National Heritage Memorial Fund

Joseph Wright of Derby. Two Girls Dressing a Kitten by Candlelight. c. 1768–1770. Oil on canvas, Kenwood House, London. Acquired by English Heritage with help from the National Heritage Memorial Fund.

The National Heritage Memorial Fund (NHMF) was set up in 1980 to save the most outstanding parts of the British national heritage, in memory of those who have given their lives for the UK. It replaced the National Land Fund, which had fulfilled the same function since 1946. It received £20 million Government grant in aid between 2011–2015, allowing for an annual budget of between £4 million and £5 million.

Between 1980 and 2020, the NHMF spent £368 million. Nearly a third (over £106 million) was spent on buildings and monuments, and nearly £194 million was spent on paintings, furniture and other objects. A diverse list of over 1,200 heritage items have been safeguarded by the National Heritage Memorial Fund, including:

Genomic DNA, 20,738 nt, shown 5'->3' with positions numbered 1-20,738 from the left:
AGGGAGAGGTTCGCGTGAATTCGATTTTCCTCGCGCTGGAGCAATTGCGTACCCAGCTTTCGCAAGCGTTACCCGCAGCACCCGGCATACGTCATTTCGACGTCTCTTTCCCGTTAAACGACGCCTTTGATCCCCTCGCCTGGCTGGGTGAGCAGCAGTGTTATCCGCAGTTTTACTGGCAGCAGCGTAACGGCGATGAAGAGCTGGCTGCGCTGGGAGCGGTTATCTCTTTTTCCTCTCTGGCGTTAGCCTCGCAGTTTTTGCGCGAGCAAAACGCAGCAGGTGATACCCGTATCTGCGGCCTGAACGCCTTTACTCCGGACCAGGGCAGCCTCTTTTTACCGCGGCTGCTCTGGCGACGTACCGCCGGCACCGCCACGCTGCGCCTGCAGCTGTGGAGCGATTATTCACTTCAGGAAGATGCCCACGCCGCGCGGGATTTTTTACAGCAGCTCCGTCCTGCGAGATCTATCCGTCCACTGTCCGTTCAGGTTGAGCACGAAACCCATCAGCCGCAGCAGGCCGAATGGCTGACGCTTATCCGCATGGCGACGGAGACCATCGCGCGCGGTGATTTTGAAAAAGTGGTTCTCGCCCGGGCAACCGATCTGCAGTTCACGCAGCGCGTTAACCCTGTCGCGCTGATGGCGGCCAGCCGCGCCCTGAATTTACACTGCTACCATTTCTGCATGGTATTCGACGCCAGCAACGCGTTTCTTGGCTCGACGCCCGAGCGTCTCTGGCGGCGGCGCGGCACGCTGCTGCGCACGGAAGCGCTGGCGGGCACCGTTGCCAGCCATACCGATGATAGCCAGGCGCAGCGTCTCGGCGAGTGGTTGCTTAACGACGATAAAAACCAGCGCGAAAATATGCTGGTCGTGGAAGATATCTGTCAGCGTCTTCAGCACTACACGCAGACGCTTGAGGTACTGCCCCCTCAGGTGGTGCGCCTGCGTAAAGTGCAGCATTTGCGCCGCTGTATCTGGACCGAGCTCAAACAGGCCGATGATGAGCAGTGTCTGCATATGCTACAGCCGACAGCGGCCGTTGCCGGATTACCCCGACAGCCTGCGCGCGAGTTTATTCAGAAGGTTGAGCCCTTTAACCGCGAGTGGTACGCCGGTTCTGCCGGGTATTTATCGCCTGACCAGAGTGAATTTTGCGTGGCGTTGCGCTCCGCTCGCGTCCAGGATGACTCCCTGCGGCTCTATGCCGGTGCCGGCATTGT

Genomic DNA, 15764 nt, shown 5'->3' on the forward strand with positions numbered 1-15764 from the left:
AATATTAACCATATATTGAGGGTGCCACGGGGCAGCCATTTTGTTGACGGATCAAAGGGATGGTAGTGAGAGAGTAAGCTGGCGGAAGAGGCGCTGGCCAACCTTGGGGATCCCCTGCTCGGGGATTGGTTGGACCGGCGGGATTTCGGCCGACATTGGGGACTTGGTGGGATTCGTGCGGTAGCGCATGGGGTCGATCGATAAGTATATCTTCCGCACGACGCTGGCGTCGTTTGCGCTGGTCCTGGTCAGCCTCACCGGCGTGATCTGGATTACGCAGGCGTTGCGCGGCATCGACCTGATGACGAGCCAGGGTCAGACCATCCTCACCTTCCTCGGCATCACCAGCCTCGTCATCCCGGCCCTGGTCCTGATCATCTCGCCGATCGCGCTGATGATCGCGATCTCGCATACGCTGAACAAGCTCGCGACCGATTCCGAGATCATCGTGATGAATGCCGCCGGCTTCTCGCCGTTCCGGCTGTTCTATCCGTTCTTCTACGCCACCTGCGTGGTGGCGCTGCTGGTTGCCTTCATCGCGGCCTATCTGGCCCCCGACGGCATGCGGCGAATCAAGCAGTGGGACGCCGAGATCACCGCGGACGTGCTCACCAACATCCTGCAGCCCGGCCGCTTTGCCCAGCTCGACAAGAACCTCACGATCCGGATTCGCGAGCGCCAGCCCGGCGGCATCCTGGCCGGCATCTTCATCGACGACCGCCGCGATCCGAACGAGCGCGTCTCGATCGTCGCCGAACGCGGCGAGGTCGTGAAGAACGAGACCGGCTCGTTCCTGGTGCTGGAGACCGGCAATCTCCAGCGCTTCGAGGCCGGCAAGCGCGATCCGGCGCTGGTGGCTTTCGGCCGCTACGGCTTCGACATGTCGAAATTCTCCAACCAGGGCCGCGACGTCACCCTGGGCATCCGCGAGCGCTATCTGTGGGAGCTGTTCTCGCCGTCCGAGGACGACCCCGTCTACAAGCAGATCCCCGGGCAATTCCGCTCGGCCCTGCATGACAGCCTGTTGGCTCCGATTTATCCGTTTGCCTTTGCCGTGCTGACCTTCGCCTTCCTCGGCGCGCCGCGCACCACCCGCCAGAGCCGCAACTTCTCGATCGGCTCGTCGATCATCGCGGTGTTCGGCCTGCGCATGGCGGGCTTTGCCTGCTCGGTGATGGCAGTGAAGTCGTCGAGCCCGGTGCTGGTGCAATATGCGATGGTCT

National Trust country house acquisitions funded through the NHMF include Calke Abbey, Belton House, Kedleston Hall and Chastleton House. In addition, NHMF intervention helped Burton Constable Hall, Paxton House, Thirlestane Castle, Hopetoun House, Weston Park and Wentworth Woodhouse to be established as independent charitable trusts. NHMF funds were also used to rescue parts of the collections at Powderham Castle, Althorp, Castle Howard, Highclere Castle, Belvoir Castle and Mount Stuart House.

The NHMF is funded by grant-in-aid from the UK Government through the Department for Culture, Media and Sport.

In 1993 NHMF was given the responsibility for distributing the share of heritage funding from the National Lottery for the heritage good cause. It does this through the National Lottery Heritage Fund.


This page was last updated at 2024-04-04 21:58 UTC. Update now. View original page.

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